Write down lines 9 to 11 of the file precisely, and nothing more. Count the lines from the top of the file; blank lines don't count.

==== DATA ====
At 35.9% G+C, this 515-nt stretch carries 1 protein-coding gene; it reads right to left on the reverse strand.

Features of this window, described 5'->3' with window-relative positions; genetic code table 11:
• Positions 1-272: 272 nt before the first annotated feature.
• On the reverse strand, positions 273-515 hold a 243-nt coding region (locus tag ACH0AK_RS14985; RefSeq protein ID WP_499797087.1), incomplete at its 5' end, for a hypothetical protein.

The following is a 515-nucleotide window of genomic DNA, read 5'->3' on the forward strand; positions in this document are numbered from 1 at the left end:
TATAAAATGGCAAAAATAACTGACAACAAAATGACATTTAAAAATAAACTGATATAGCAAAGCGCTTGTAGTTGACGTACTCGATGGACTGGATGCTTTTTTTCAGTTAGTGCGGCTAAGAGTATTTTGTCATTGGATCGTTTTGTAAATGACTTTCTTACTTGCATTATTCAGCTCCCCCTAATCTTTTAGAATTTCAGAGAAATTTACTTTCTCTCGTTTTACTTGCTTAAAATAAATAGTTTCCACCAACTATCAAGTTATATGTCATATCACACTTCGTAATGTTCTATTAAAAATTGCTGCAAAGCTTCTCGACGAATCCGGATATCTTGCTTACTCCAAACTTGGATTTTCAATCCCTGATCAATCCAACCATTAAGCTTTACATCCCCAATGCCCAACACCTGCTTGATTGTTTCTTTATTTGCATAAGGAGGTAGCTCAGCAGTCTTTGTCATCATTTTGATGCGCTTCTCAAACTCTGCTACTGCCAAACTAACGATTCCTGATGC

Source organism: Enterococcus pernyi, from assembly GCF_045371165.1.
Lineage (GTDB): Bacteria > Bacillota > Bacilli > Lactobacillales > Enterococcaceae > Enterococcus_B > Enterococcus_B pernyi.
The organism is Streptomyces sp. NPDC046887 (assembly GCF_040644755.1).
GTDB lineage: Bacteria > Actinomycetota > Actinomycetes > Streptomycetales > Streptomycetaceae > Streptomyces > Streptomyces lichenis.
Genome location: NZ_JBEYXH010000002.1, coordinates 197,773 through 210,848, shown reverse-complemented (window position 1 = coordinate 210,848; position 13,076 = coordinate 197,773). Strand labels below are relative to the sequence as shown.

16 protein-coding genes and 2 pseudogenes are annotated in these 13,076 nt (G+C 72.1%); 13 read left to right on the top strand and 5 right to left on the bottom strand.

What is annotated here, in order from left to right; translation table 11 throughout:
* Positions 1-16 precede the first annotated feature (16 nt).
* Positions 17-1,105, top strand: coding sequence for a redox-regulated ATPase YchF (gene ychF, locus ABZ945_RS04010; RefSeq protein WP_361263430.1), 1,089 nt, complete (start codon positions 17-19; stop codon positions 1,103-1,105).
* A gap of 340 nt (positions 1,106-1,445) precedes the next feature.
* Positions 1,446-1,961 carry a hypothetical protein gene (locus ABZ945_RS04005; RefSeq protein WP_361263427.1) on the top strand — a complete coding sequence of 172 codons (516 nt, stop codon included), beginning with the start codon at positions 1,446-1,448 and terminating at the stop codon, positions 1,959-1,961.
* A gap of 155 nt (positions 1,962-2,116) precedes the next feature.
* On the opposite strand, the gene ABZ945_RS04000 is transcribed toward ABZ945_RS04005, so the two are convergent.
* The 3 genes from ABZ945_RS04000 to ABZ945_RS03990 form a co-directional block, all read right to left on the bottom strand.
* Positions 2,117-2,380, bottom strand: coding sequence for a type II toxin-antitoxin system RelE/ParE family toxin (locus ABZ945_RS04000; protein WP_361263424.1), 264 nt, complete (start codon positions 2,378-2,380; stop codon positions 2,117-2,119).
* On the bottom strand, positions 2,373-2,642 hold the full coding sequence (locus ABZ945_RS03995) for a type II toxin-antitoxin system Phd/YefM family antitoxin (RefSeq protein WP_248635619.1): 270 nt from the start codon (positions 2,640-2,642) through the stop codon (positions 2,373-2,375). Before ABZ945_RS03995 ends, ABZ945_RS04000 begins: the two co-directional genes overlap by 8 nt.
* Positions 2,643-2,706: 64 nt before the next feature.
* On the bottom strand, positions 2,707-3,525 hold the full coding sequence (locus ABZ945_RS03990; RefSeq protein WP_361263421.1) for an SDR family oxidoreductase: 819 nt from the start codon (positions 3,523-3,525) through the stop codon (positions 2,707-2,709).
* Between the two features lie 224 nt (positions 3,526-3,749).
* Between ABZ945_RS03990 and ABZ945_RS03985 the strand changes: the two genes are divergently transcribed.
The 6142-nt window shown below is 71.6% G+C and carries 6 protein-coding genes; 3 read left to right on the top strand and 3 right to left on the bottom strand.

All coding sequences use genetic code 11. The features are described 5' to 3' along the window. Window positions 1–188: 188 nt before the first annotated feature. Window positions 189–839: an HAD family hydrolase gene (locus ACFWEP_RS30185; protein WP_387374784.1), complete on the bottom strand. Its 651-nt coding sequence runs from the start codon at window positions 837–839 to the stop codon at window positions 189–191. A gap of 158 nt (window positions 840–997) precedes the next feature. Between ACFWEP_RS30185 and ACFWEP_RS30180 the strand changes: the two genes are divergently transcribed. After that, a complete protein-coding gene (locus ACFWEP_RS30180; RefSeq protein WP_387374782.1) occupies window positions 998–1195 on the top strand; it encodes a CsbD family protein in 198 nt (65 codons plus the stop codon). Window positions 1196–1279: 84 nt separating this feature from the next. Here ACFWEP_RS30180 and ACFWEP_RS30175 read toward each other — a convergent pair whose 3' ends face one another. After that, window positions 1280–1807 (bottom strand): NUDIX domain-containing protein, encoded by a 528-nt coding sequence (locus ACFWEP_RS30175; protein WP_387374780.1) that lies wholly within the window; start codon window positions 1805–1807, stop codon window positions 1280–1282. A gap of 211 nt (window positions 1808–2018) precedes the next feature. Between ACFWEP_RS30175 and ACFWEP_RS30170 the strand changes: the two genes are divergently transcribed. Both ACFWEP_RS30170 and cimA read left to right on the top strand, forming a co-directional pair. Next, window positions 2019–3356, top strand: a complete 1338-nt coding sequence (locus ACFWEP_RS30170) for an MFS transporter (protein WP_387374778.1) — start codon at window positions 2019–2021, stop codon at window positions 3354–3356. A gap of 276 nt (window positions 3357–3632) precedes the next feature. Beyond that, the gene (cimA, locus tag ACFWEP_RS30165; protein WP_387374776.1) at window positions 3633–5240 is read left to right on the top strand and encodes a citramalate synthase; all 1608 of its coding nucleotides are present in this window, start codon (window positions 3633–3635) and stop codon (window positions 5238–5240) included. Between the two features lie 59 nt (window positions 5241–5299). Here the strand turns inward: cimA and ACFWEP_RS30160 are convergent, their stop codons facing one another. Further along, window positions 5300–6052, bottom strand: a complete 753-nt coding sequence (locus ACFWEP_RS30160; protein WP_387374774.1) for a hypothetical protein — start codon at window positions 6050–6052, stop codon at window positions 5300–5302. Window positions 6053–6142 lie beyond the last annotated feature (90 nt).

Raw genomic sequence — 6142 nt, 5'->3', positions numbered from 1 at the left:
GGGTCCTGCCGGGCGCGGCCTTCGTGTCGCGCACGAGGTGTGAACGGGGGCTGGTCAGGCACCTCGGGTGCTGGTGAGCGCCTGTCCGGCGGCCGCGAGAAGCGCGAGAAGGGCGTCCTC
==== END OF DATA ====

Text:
The organism is Streptomyces sp. NPDC046887 (assembly GCF_040644755.1).
GTDB lineage: Bacteria > Actinomycetota > Actinomycetes > Streptomycetales > Streptomycetaceae > Streptomyces > Streptomyces lichenis.
Genome location: NZ_JBEYXH010000002.1, coordinates 197,773 through 210,848, shown reverse-complemented (window position 1 = coordinate 210,848; position 13,076 = coordinate 197,773). Strand labels below are relative to the sequence as shown.